"WWE announced [the move] to make the world's biggest event to a non-audience [event], that really shows President Vince [McMahon is] really caring and putting the safety first for the fans, staff and U.S. wrestlers," Sareee said. "I respect his decision making and admire his determination. I'm still in Japan but feel well protected."
Sareee answered a question regarding her potential move to the U.S. With the COVID-19 pandemic affecting travel, she explains that plans have changed and her move will be delayed until the spread of the coronavirus can be slowed down.
"WWE is handling my schedule to the move to the States. Their initial plan was for me to be training over there already, but [looking] at the circumstances around the world, maybe it's best when the vaccine is developed rather than re-debuting with worries," Sareee said. "I want to show my solid wrestling live without any anxieties. It's hard to everyone, but I think this is the time to be one as the WWE Universe and stay strong and firm. It's a 'safety wrestling,' and from Japan, I will put my full effort to do what I can."
Sareee talked about her name and how she got it from Joshi legend Kyoko Inoue. She also talked about if there is a possibility of a name change when she comes to WWE, and she used Kairi Sane as an example of how her name could be modified.
"My real first name is Sari. When I debuted in Japan, Kyoko Inoue liked the band named Greeeen, so she mixed the idea of Sareee with three E's. I'm thinking now, I'd like to [wrestle] in the states using my real name Sari," Sareee said. "For example, Kairi's name, Kairi Sane, has so much impact, and I think that's a terrific name. I'll be joining the WWE family, so I'm sure Triple H will give me a new wonderful last name."
A move to the U.S. will naturally bring about an adjustment for Sareee. She talked if she has any worries about the language and cultural difference between Japan and the U.S. as well as things she's looking forward to when she does move to the U.S.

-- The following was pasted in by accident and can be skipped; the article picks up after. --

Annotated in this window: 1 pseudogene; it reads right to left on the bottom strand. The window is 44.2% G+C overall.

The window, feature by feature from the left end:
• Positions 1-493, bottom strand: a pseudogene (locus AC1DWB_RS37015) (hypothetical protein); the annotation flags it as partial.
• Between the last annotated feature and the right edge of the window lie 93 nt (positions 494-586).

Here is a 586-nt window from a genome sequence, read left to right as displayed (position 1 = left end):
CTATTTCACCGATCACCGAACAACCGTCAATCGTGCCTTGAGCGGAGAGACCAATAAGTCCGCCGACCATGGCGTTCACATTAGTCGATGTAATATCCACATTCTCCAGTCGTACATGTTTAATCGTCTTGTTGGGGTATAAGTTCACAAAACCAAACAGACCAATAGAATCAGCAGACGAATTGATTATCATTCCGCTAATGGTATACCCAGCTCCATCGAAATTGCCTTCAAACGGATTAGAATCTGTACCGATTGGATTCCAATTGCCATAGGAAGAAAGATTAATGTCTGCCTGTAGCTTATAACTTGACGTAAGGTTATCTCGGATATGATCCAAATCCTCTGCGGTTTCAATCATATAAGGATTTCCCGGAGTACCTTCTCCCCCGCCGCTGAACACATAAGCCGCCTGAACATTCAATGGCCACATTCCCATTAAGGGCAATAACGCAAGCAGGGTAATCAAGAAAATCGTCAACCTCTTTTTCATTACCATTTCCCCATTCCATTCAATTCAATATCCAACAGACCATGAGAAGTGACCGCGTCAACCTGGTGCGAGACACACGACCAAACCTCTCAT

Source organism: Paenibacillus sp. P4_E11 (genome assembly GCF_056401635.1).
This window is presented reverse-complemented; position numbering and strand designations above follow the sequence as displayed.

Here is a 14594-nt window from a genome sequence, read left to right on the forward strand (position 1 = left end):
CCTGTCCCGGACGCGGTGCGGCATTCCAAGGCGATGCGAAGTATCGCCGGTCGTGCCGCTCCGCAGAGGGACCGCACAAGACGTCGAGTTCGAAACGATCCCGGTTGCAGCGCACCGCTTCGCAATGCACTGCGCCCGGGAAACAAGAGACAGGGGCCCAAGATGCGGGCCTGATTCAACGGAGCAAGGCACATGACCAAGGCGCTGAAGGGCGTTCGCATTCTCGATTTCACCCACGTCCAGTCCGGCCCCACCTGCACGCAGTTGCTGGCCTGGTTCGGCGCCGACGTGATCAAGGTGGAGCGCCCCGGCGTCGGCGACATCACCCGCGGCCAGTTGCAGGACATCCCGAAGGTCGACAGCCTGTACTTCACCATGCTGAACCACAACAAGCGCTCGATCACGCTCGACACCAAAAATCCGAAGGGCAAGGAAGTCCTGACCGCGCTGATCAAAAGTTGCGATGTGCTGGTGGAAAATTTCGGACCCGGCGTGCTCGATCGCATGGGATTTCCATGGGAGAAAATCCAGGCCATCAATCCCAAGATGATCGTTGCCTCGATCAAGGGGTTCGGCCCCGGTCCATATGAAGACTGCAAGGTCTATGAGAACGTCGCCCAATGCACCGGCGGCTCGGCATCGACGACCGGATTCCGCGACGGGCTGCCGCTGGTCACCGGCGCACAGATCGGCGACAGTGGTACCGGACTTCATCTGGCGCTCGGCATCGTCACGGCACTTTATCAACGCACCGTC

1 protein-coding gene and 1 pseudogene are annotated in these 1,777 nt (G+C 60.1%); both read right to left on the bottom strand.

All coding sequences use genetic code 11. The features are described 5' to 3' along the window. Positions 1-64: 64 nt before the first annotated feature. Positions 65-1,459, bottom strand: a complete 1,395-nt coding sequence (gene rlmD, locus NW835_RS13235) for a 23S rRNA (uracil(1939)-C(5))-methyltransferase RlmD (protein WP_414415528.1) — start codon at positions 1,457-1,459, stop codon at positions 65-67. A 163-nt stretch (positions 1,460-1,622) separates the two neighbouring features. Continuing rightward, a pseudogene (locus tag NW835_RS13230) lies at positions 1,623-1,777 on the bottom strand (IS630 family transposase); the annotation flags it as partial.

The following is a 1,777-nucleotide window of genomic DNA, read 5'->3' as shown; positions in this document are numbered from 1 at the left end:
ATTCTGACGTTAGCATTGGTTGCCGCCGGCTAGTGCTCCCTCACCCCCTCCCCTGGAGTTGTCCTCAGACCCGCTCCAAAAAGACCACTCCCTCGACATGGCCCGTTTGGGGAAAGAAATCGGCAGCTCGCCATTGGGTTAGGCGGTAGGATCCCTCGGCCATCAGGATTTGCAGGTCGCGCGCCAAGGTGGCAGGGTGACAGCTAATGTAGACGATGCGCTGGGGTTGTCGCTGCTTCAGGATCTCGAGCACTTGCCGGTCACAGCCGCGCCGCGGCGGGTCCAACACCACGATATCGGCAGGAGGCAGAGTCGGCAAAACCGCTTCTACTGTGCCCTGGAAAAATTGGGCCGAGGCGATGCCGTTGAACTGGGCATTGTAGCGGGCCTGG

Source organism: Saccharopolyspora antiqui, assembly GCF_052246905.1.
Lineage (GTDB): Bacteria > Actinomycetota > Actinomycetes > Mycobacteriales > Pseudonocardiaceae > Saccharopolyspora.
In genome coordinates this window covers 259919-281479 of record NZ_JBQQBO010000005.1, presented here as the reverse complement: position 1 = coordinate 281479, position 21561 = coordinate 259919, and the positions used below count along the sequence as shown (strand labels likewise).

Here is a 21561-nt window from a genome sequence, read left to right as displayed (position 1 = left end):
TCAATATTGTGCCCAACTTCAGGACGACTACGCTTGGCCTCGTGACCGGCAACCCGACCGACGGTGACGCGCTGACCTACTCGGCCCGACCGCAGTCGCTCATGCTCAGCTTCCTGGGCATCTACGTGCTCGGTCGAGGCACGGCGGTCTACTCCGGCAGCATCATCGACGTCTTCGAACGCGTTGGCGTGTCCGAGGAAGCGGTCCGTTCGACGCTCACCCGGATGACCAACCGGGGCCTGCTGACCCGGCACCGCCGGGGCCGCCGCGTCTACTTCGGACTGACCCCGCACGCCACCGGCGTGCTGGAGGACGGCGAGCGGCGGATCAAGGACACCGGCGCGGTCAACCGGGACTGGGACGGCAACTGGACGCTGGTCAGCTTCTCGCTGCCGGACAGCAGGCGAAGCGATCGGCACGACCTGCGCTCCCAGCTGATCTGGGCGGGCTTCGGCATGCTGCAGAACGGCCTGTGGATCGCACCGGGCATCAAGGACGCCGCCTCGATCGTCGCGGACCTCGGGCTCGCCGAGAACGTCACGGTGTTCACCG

"You [have] to reside there to truly understand the culture and rules, so I'm not worrying about it now. Well, I'll be there to find out. Regarding English, I'm not that worried. I'm used to communicating with foreign people," Sareee said. "There were times when I lived with six foreigners in the Diana Dojo, so my listening abilities are probably developed. I'm so eager to fly there (WWE Performance Center). I'm guessing it'll be like a specialty university. Having many coaches and practicing with many athletes for 24 hours sounds like heaven to me. I'm super excited."
Inoue is one of the people that helped train Sareee making her ingrained in the All Japan Women's Pro-Wrestling style. She talked about wanting to carry over that style in WWE as the last pure successor of Zenjo (AJW). She also said that she would also want to integrate the WWE style as well jokingly saying that she would evolve like a Pokemon as a wrestler.
"Obviously, I'd like to carry over my current fighting style. I've learned so much from my Zenjo masters. It's the Zenjo-ism. I believe I'm the last pure successor of Zenjo, so I'd want to show that spirit to the world," Sareee said. "At the same time, in WWE, I want to eat and drink WWE to absorb everything and evolve like a Pokemon."
Sareee addressed concerns that her current level of performance will not be the same if she moves to WWE. She said that wrestling is always the same but sometimes you may have to make small adjustments here and there. She's taking this move as a challenge for herself and states that her goal is make Japanese Joshi pro wrestling famous around the world and to become the best Joshi pro wrestler.
"One thing I want fans to realize is that there is only one ring, and all rings are connected. If the organization and environment change, then it's normal that the rules and regulations change, but it's up to the individual to be borderless or isolate yourself," Sareee said. "Well, vice versa. It can be turned into a chance to do something more. That's my personal challenge, and my point is to make Japanese Joshi pro wrestling famous worldwide. And I've got strong feelings for it to be recognized by many people. Definitely, I will become the world's number on Joshi pro wrestler."
Finally, Sareee talked about the personal changes in her life after signing with WWE. She talks about the pressure that is on her with the hype and expectations from fans and the preparation she has been doing in anticipation for her WWE debut. She also talked about not wanting to let down the fans who have supported her throughout her career.
"I feel my name getting picked up more these days. I haven't debuted in WWE yet, so I can't say much, but [all] the hype and expectation, there's a good pressure for me. [I] have to be prepared for the in-ring action call anytime, so I [have] to constantly put firm and steady efforts, and build my fundamental strengthen," Sareee said. "Once I stand in the (WWE) ring, I want to explode massively. Another side is for the fans who have supported me. I'm filled with feelings to not let them down."
??Sareee??????????????— Sareee (@1996Sareee) March 22, 2020
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